UNCITRAL and ISDS Reforms: The Divided West and the Battle by and for the Rest
The UNCITRAL debates over ISDS reforms can serve as a real-world laboratory for observing changes in the national interests and policies of different countries, as well as shifts in their geopolitical weight and alignments. As part of a commitment to transparency, UNCITRAL decided to allow a wide range of observers in the room and to make recordings of the debates available. Such transparency gives non-state actors a chance to analyse these dynamics in real time and to consider not only what they mean for ISDS reforms but how they reflect and reinforce broader shifts in international economic governance. During the latest Working Group III meeting in April in New York, we observed a divided West and an emerging battle by and for the Rest.
The Divided West
The ISDS reform debates reached UNCITRAL despite a division within ‘the West.’ For multiple reasons, most notably that ad hoc investor-state arbitration had become politically toxic within Europe as a form of ‘private justice,’ the European Union proposed the creation of a multilateral investment court. Although initially reluctant to bring these issues to UNCITRAL, the European Union and Canada ultimately supported these reform debates going forward within a multilateral UN body. Other significant powers, including the United States and Japan, were opposed to both the creation of a court and these reform debates going forward in UNCITRAL.
As in other fora, like debates over the WTO Appellate Body crisis, the European Union is championing multilateral dispute resolution, whereas the United States is demonstrating scepticism. The United States and some others also objected to pursuing the discussions at UNCITRAL due in part to how its decisions are reached. UNCITRAL almost always operates by consensus. But if an issue is forced to the vote, only the 60 elected member states are able to vote. Currently, the European Union holds 12 of these votes. Those who oppose the EU’s court agenda are concerned that, if the issue comes to a vote, there is little they could do to stop a court from being created.
The West’s division has given rise to a tug-of-war dynamic. The European Union wanted to continue the ISDS reform debates in UNCITRAL and it has a clear and declared preference for the reform it ultimately wants to see adopted. The United States and Japan did not want the debates to be held in UNCITRAL. Having lost that battle, they and others, like Chile and Russia, arguably have an incentive to slow down the reform debates and to support the development of alternative reforms in UNCITRAL and elsewhere that might convince third states to accept an improved version of the existing system rather than trade it in for a new court model. In their telling, states have already been addressing some of the problems with ISDS through their bilateral and plurilateral treaties, including the recent CPTPP and USMCA; why not wait to see if these reforms are effective before embarking on a court proposal?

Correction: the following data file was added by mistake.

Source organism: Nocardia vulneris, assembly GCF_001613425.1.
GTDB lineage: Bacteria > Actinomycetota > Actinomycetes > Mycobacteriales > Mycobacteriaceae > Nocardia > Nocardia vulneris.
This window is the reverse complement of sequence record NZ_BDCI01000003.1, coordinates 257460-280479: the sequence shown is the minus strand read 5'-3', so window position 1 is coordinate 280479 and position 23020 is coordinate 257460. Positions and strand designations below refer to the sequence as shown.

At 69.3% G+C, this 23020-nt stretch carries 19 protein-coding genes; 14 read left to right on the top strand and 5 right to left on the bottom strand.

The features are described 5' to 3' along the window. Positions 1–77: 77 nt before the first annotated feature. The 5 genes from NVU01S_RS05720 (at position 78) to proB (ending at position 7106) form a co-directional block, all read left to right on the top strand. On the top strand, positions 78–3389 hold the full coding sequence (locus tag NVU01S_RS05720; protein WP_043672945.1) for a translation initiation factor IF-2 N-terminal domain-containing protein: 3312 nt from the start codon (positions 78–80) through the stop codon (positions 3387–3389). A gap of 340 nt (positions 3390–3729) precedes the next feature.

Many of the UNCITRAL debates so far have been marked by these pull-and-drag forces. Thus, for instance, should UNCITRAL request extra funding for additional meetings on ISDS reform? If you are a ‘puller,’ the answer is usually yes – there is a lot to do and we need to move forward to do it. If you are a ‘dragger,’ the answer is typically no – there is no need to sacrifice additional time and resources at this stage of the reform debates. The risk for the pullers is looking inflexible, as though determined to pursue their preferred option without listening to or accommodating others. The risk for the draggers is looking obstructionist, as frustrating the desire of other states for reform. Yet once the debates move to concrete reform proposals, this dynamic might shift again, with different states championing different procedural reform options in something more akin to a competitive race.
What of the Rest?
Power in international economic governance used to be primarily held by the G7 – Canada, France, Germany, Italy, Japan, the United Kingdom, and the United States – or by the ‘Quad’ in WTO-speak – the United States, the European Union, Japan, and Canada. Until the mid-1990s, these major economies, which comprised the four largest in the world and represented a majority of the world’s economic output, were the major decision-makers. If they agreed on the terms of a deal, others typically fell into line. Although many states were represented in plenary meetings in various international organisations, these key players were typically the ones who participated in the smaller scrum or side games where deals were cut. Susan Block-Lieb and Terrance Halliday also found this dynamic in earlier UNCITRAL Working Groups; a core group of around 10 states dominated decision-making.